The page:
Several months into the 4-year process, Shane says he’s “really learning the basics of the trade. There are a lot of basics.”

At night, he’s taking a class at Lincoln Tech in Shelton. He’s been helped by a Mike Rowe Scholarship.

The Rowe Foundation’s mission is to “help close the skills gap by challenging the stigmas and stereotypes that discourage people from pursuing the millions of available jobs. We’re redefining the definition of a good education and a good job, because we don’t think a 4-year degree is the best path for the most people.”

Shane heard about the fund when a Lincoln Tech rep came to Staples. As part of the application process, he had to make a video.

“I’m not a big talker,” Shane says. But Capozzi convinced him to do it. He was chosen as one of 182 recipients nationwide.

The class he’s taking — after a full day of work — does not leave much time for anything else.

That’s fine with Shane. He’s pursuing something he loves.

In a town of high expectations, Shane Lozyniak is already well on the path to success.

22 responses to “Shane Lozyniak Lights Up The Workforce

  1. Shane- you have answered the question most people don’t know to ask; what “work” makes me happy. A Fortune 500 think-tank philosopher recently wrote a book called Shopcraft as Soulcraft you might seek out to read. Thank goodness for Mike Sansur, Christine Talerico, & Victoria Capozzi who got your message, one the bureaucracy of our school system doesn’t generally give much credence to. If you keep your eyes open you will discover an incredible world of opportunities out there. You are in good company, now that you know what makes you happy, you have no limits, just ask Bill Gates, Steve Jobs, Mark Zuckerberg or any number of people right here in Westport. That said, make no mistake, education is the key to your successful and happy life. Learn something every day.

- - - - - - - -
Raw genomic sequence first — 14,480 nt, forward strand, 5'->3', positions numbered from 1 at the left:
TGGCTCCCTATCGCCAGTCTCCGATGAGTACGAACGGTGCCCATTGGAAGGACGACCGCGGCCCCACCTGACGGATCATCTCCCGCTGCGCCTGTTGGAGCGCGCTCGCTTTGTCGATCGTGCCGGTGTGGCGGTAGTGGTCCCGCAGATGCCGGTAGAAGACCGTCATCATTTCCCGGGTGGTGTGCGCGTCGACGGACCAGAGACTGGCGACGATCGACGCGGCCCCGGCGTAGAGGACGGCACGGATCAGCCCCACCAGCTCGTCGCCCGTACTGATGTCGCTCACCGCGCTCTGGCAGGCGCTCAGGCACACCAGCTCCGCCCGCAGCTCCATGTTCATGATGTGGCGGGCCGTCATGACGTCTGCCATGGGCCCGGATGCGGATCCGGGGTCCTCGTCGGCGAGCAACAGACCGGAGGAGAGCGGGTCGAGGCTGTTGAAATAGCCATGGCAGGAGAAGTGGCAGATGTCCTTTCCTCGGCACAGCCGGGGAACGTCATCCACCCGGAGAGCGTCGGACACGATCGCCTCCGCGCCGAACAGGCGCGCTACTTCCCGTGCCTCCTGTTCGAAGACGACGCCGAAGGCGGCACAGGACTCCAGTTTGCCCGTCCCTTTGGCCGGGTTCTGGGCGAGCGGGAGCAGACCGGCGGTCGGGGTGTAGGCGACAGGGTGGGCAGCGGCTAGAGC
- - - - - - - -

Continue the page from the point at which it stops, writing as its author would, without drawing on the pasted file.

2. This is what young people need to read and hear. Thanks Dan and Shane for sharing the story.
    Working in a trade is satisfying.
    Not everyone is cut out for a 4 year college university or even 2 year experience especially when I hear so many never graduating.
    I hope parents and guidance counselors stop pushing for it so much.
    All schools need to have classes for hands on experiences cooking, sewing, knitting, woodworking, electronics or house wiring E1 and E2, automotive etc… Students who excel in these classes improve their academics and grades.
    They feel they have accomplished something and are happier.

  3. Way to go Shane!! Great story.

  4. Great Job Shane !!!!

  5. Christine M. Talerico

    Shane, I am so incredibly proud of you for all you have accomplished so far. Hopefully your willingness to “step out of the box” will help others do so as well. Glad we (Ms. Capozzi, Mr. Sansur and I) were able to help you on your journey! Wishing you all the best.

  6. What a refreshing story! It is so true everything that Shane is doing. Hopefully more students will be brave enough to follow their hearts and interests, college is not for everyone. So many young people end up in a state of high anxiety and depression over the college pressure but are afraid to disappoint.